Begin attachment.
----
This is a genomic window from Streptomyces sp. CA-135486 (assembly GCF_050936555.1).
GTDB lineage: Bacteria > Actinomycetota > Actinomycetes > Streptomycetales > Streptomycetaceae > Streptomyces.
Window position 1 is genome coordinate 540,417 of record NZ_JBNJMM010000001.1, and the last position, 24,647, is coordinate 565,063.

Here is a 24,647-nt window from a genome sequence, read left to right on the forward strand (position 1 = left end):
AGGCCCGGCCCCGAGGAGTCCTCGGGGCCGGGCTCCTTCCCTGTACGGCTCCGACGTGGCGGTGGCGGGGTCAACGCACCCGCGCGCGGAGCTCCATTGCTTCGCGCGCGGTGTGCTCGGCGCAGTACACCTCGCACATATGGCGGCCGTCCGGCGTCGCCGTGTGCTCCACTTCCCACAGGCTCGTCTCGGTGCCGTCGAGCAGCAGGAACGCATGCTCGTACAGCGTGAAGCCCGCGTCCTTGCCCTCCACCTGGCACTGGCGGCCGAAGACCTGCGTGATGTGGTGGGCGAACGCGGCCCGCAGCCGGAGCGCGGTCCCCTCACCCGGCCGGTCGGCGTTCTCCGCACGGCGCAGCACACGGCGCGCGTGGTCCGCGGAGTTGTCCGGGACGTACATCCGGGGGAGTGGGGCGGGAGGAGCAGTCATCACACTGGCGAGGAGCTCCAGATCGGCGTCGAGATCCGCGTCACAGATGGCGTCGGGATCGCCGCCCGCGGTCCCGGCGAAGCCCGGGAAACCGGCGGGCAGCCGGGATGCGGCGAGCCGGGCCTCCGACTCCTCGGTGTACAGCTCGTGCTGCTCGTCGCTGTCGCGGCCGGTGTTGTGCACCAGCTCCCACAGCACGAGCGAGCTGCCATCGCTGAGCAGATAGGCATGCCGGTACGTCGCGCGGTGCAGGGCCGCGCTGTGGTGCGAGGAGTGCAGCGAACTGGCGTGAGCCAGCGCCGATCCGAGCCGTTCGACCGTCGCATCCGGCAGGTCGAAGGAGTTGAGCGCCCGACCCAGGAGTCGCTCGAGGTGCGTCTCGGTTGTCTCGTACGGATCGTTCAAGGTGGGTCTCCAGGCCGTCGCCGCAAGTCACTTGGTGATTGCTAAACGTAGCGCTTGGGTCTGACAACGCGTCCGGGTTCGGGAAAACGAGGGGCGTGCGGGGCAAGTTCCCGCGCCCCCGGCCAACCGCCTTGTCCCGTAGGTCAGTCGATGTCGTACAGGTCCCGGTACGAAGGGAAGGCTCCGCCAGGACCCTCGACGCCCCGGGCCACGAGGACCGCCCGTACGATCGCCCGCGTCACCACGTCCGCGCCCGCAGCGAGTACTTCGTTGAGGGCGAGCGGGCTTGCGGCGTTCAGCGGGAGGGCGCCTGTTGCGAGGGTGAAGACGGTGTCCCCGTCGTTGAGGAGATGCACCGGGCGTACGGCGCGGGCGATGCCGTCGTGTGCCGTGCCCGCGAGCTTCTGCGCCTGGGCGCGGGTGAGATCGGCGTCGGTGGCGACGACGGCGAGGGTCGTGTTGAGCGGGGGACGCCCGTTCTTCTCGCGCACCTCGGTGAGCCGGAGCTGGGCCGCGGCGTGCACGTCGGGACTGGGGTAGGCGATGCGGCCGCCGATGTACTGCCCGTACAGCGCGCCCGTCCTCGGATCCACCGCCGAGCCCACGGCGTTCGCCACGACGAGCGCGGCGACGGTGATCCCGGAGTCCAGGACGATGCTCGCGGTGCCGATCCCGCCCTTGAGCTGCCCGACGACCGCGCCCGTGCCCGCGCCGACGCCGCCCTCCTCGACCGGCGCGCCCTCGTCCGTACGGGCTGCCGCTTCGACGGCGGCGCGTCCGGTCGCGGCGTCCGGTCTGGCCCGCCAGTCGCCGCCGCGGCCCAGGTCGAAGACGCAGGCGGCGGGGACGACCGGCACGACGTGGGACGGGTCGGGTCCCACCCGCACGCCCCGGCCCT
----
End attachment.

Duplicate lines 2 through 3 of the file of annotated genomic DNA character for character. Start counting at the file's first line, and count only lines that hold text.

GTDB lineage: Bacteria > Actinomycetota > Actinomycetes > Streptomycetales > Streptomycetaceae > Streptomyces.
Window position 1 is genome coordinate 540,417 of record NZ_JBNJMM010000001.1, and the last position, 24,647, is coordinate 565,063.